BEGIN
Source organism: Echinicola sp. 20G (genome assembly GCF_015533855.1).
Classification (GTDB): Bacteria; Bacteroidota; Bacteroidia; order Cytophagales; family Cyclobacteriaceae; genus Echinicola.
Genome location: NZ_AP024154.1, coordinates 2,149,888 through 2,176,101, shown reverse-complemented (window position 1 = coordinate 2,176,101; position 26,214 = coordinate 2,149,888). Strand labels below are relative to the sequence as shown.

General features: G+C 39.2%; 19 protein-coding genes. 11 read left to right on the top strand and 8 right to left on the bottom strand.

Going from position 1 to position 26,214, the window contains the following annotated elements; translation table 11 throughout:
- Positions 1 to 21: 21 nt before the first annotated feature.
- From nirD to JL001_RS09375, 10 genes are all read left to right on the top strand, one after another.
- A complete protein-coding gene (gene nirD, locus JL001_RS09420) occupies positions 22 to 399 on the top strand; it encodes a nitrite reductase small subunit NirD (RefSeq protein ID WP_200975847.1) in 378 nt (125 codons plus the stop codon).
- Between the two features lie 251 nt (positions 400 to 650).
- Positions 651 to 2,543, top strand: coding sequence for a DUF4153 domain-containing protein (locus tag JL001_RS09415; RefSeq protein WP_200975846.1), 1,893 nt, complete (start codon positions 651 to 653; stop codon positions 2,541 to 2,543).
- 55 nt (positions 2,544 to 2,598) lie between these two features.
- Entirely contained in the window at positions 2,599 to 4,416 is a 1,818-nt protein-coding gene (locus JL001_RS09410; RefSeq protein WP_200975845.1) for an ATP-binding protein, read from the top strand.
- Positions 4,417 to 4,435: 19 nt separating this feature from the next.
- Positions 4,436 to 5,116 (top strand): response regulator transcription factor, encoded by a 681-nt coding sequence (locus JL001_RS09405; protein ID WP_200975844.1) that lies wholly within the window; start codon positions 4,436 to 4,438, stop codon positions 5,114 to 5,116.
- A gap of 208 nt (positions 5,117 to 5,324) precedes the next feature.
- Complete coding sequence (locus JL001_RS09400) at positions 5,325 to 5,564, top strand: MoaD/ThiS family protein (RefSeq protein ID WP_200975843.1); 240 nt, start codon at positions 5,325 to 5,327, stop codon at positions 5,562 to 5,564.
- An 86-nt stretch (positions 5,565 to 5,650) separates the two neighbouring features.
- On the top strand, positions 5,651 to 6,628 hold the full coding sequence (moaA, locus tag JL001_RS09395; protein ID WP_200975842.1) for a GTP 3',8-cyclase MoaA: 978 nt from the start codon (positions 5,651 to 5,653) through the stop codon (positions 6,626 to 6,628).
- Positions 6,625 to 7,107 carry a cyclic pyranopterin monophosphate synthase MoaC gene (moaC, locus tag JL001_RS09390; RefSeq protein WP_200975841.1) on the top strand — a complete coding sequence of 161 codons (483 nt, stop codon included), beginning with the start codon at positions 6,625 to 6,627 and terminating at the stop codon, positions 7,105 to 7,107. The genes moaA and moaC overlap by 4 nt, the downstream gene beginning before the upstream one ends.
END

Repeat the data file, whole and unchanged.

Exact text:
Source organism: Echinicola sp. 20G (genome assembly GCF_015533855.1).
Classification (GTDB): Bacteria; Bacteroidota; Bacteroidia; order Cytophagales; family Cyclobacteriaceae; genus Echinicola.
Genome location: NZ_AP024154.1, coordinates 2,149,888 through 2,176,101, shown reverse-complemented (window position 1 = coordinate 2,176,101; position 26,214 = coordinate 2,149,888). Strand labels below are relative to the sequence as shown.

General features: G+C 39.2%; 19 protein-coding genes. 11 read left to right on the top strand and 8 right to left on the bottom strand.

Going from position 1 to position 26,214, the window contains the following annotated elements; translation table 11 throughout:
- Positions 1 to 21: 21 nt before the first annotated feature.
- From nirD to JL001_RS09375, 10 genes are all read left to right on the top strand, one after another.
- A complete protein-coding gene (gene nirD, locus JL001_RS09420) occupies positions 22 to 399 on the top strand; it encodes a nitrite reductase small subunit NirD (RefSeq protein ID WP_200975847.1) in 378 nt (125 codons plus the stop codon).
- Between the two features lie 251 nt (positions 400 to 650).
- Positions 651 to 2,543, top strand: coding sequence for a DUF4153 domain-containing protein (locus tag JL001_RS09415; RefSeq protein WP_200975846.1), 1,893 nt, complete (start codon positions 651 to 653; stop codon positions 2,541 to 2,543).
- 55 nt (positions 2,544 to 2,598) lie between these two features.
- Entirely contained in the window at positions 2,599 to 4,416 is a 1,818-nt protein-coding gene (locus JL001_RS09410; RefSeq protein WP_200975845.1) for an ATP-binding protein, read from the top strand.
- Positions 4,417 to 4,435: 19 nt separating this feature from the next.
- Positions 4,436 to 5,116 (top strand): response regulator transcription factor, encoded by a 681-nt coding sequence (locus JL001_RS09405; protein ID WP_200975844.1) that lies wholly within the window; start codon positions 4,436 to 4,438, stop codon positions 5,114 to 5,116.
- A gap of 208 nt (positions 5,117 to 5,324) precedes the next feature.
- Complete coding sequence (locus JL001_RS09400) at positions 5,325 to 5,564, top strand: MoaD/ThiS family protein (RefSeq protein ID WP_200975843.1); 240 nt, start codon at positions 5,325 to 5,327, stop codon at positions 5,562 to 5,564.
- An 86-nt stretch (positions 5,565 to 5,650) separates the two neighbouring features.
- On the top strand, positions 5,651 to 6,628 hold the full coding sequence (moaA, locus tag JL001_RS09395; protein ID WP_200975842.1) for a GTP 3',8-cyclase MoaA: 978 nt from the start codon (positions 5,651 to 5,653) through the stop codon (positions 6,626 to 6,628).
- Positions 6,625 to 7,107 carry a cyclic pyranopterin monophosphate synthase MoaC gene (moaC, locus tag JL001_RS09390; RefSeq protein WP_200975841.1) on the top strand — a complete coding sequence of 161 codons (483 nt, stop codon included), beginning with the start codon at positions 6,625 to 6,627 and terminating at the stop codon, positions 7,105 to 7,107. The genes moaA and moaC overlap by 4 nt, the downstream gene beginning before the upstream one ends.